The Server Greet

Story Highlights
  • The Greet
  • The Approach
  • The Transition
  • Be The Consultant
  • IGNITE Challenge

Sure, we’re servers, but we often find ourselves on the other side of the table, too, right? We love going out. How many of these classic, unconscious greets have we heard?

  • Hi guys, my name’s Brittany. I’ll be taking care of you this evening. Can I get you started with something to drink? 
  • My name’s Taylor, and I’m going to be taking care of you. Um, well, we’re just down a couple of servers. Uh, can I just get you something to drink really quick? I’m sorry it took a long time. Okay. Okay. Yeah, it’ll be a few minutes on that, though, if that’s okay. Cause we’re just super busy right now. Okay. All right. Thanks. I’ll be right back. 
  • My name is Jonathan. I’ll be taking care of you this evening. Do we fancy a couple of drinks, perhaps a squash artichoke dip?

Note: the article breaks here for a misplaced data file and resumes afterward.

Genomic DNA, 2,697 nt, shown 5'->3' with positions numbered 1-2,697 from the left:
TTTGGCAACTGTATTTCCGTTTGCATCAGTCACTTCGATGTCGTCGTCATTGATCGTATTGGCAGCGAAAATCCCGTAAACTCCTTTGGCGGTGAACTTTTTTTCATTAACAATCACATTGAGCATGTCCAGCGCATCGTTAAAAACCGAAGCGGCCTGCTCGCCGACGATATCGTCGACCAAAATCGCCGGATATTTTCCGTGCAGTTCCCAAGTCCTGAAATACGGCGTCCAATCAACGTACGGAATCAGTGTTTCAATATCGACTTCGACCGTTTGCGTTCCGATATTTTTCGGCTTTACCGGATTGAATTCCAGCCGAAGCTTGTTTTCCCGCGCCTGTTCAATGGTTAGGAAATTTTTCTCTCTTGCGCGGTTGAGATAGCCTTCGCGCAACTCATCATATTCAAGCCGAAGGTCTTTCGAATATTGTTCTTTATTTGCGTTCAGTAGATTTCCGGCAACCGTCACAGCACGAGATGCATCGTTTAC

• Hey guys. How we doing today? My name’s Chad. I’m gonna be hanging out with y’all today. Okay? We gonna do some shots? What are we gonna start with, Fireball? 
  • Hi, my name is McKayla. Um, I’m going to be serving you. Do we want to start with drinks? Okay. Just water? Okay. All right. 
  • Sup guys, what are we drinking tonight?

The Greet

The greet is absolutely one of the most important steps of service. It’s also essential that you switch it up because, as you can tell by Brittany and all these people, the standard greets are all overused, terribly stupid, and I hate them. You probably do, too, now that you’re thinking about it!! It’s okay – we’ll fix that, and it will mean more money in your pocket, stick with me here. 

Ok, so what’s the magic formula for greeting your table? The good news is, it’s simple. We’re going to go over it in three easy steps. But first, here’s some fuel for your fire. Why is the greet so important? It’s the first interaction with your table and your new guests. It sets the tone of how their experience is going to go. It also allows you to understand who they are in just a couple of minutes, allowing you to tailor the experience totally to them. Check out our video about tailoring the experience for each table. It is so vital that you’re not the same person at every single table.

Before you approach the table, take just a few seconds to breathe and get your head in the right place. The more you do it, the better you get at it. Set your intention of the vibe you are trying to put off. What’s your intention for that table?